All the religious and social and economic divisions that seem so important to us, the boundaries and status distinctions that make up our social and political and economic worlds, all of them dissolve. People are like priest are like maids are like mistresses are like buyers are like sellers are like lenders are like borrowers. Cities and civilizations depend on such distinctions, and if they are being smudged together, the whole descends to chaos, mixed and kneaded together into a single undifferentiated lump of humanity. No wonder the city is turned to a “city of confusion” (v. 10). The word for “confusion” is tohu, the same word used for the watery formlessness of the original creation (Genesis 1:2). The earth was tohu-v-bohu, formless and void. The city returns to its formlessness, with no social order, no economic order, no sacrificial order at the heart of the city. It all withers and decays before it is burned to ashes.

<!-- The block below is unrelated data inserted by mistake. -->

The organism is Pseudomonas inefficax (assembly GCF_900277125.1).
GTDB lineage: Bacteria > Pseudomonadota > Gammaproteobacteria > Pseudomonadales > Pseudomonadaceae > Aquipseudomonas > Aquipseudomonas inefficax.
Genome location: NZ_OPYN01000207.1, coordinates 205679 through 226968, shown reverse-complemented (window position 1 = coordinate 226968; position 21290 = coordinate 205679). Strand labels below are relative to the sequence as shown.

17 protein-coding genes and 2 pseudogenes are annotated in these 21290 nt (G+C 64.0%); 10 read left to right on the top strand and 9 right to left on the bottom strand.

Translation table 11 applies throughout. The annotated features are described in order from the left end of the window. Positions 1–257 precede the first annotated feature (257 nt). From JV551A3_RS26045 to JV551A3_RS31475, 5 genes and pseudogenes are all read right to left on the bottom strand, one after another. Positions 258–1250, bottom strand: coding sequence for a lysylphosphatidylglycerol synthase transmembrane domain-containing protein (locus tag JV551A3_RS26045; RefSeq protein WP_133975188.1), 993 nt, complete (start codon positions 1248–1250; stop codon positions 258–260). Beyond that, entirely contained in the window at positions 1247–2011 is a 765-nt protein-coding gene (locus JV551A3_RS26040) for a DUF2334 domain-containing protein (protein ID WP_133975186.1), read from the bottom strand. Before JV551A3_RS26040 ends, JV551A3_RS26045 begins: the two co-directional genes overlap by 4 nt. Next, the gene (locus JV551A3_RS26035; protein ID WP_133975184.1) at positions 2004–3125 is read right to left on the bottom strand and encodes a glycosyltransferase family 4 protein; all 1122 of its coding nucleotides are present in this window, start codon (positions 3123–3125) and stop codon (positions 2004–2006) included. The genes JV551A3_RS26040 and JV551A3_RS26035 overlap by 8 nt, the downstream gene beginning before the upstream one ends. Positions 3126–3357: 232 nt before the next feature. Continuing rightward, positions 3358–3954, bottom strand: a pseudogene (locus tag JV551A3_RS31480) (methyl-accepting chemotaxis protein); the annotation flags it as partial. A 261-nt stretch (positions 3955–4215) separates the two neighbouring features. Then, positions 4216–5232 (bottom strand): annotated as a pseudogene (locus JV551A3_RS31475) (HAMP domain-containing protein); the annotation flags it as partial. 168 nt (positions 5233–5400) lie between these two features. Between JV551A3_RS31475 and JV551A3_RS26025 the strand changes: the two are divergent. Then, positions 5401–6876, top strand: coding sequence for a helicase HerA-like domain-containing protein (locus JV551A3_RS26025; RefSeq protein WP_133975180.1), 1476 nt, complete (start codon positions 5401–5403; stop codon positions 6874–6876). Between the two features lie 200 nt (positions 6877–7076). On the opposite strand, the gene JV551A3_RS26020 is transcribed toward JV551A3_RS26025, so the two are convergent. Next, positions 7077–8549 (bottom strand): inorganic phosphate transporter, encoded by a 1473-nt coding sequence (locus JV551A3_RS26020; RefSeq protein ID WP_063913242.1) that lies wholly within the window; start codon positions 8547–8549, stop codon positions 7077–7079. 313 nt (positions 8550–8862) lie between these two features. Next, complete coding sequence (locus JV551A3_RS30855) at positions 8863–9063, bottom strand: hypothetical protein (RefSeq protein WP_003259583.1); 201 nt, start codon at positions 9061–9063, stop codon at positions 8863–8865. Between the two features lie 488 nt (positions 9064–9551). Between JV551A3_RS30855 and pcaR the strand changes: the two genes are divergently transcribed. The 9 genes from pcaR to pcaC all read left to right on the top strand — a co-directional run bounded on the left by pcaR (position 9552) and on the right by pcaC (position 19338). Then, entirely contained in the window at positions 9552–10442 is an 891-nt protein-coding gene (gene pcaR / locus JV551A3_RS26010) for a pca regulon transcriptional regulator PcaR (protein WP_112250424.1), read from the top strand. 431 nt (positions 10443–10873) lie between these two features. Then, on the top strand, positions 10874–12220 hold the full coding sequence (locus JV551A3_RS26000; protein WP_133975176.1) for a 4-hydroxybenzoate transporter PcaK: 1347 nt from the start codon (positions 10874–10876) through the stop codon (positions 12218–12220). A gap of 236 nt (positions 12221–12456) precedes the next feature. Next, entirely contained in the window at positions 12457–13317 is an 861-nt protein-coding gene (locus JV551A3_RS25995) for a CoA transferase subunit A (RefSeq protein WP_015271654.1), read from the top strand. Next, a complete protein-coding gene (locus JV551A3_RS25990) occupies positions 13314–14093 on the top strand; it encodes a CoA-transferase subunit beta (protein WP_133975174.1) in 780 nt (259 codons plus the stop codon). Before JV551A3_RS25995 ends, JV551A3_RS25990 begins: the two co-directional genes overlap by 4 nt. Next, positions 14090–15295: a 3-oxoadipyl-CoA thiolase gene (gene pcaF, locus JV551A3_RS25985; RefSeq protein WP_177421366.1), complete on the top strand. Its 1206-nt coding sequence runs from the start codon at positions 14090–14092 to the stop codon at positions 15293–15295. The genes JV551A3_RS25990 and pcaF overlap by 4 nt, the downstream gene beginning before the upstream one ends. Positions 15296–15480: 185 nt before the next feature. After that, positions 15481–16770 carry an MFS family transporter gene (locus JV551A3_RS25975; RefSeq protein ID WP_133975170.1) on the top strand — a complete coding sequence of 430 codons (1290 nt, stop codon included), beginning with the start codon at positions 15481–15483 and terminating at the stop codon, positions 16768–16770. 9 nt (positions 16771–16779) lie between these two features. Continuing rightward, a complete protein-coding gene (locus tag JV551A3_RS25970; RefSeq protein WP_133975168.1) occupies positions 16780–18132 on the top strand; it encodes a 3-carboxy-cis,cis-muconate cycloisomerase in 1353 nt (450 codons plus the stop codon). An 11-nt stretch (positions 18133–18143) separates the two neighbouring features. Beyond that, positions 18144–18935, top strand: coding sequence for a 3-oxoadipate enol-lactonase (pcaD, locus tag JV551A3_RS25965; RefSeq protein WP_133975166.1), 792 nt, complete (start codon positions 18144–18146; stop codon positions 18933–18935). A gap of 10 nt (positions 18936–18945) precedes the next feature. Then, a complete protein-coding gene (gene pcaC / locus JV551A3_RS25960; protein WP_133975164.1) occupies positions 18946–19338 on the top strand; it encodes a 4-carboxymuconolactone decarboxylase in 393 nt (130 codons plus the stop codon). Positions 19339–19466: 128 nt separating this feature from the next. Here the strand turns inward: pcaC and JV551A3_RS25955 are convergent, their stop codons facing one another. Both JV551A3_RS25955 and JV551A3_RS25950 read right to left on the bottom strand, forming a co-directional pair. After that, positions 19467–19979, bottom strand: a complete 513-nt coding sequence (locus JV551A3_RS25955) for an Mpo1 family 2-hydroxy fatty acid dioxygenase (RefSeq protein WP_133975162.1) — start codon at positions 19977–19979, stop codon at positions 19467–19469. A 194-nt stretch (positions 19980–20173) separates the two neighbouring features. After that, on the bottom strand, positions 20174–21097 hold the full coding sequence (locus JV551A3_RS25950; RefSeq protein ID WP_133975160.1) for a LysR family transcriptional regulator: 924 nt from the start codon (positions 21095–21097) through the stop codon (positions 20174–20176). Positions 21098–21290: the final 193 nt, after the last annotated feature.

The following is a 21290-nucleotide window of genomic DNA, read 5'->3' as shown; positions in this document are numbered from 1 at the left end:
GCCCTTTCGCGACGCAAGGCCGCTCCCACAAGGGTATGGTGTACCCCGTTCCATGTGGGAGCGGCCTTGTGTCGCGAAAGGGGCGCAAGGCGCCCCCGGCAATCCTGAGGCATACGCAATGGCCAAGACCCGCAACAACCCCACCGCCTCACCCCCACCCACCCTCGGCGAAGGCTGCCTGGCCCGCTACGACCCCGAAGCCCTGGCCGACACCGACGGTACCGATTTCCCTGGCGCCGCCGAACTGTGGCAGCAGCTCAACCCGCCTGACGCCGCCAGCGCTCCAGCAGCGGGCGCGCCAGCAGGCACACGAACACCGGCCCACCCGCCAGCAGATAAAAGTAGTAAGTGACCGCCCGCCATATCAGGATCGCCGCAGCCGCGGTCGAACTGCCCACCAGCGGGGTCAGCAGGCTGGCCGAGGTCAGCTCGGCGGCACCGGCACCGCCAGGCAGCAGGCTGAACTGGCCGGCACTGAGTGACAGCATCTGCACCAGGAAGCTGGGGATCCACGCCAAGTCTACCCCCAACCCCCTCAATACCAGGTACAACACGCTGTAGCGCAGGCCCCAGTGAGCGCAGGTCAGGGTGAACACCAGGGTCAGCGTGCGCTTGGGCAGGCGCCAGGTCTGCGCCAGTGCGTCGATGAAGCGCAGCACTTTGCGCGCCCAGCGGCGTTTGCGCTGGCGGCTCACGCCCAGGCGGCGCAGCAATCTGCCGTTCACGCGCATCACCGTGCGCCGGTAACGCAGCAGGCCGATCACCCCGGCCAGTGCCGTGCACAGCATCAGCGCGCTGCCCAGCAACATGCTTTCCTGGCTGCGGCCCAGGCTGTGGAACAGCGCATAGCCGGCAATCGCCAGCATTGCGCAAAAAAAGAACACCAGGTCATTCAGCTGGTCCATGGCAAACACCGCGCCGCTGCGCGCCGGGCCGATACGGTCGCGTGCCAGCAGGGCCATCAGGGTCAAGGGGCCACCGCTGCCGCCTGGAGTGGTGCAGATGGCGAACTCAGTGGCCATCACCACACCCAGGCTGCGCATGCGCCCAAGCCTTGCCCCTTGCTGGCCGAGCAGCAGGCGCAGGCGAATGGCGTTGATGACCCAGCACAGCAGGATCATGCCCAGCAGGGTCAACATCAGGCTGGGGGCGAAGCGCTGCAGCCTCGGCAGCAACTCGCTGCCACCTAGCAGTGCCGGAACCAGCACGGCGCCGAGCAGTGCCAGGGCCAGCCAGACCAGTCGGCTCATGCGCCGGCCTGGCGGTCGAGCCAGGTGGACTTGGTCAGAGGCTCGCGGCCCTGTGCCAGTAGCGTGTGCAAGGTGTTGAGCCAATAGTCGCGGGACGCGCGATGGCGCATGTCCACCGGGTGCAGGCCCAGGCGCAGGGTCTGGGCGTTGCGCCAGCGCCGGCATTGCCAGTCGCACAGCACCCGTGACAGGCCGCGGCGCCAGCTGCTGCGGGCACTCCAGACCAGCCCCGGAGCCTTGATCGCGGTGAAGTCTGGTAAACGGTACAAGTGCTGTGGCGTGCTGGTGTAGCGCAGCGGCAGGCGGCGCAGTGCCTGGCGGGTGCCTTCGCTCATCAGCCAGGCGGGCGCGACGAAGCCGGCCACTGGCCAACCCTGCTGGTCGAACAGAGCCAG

All joy ceases (vv. 7-9). Once people gathered grapes and made wine and drank at feasts. Now, the only thing left to drink is bitter beer. Once people gathered to play music and sing and shout with joy, but now there is only the sound of lamentation and sighing. Joy is a kind of light, but joy has been turned to gloom. The city is a mourner: “Wasting to me, wasting to me, woe to me!” (v. 16).
Wine-drinking and song are temple activities, but the temple has grown silent. The festivities of the Sabbaths cease. Ironically, Isaiah uses the verb for Sabbath (shabat) to describe it. Shabat Shabats. Sabbath rest, Sabbath festivity, Sabbath wine, Sabbath joy have gone on holiday (v. 8).
It’s not just the content. Isaiah 24 is a text of terror because of the way it is written. Where will this happen? What city? To whom? When? Earth might mean the whole world, or it might mean the land of Israel. I think it’s likely the latter, but the passage is too vague for anyone to be sure. I think the city is Jerusalem, but we can’t be sure. It’s likely that this is a description of the future exile of Judah, since verse 1 tells us that the inhabitants of the land are scattered and verse 6 tells us that a few are left. But we can’t be sure.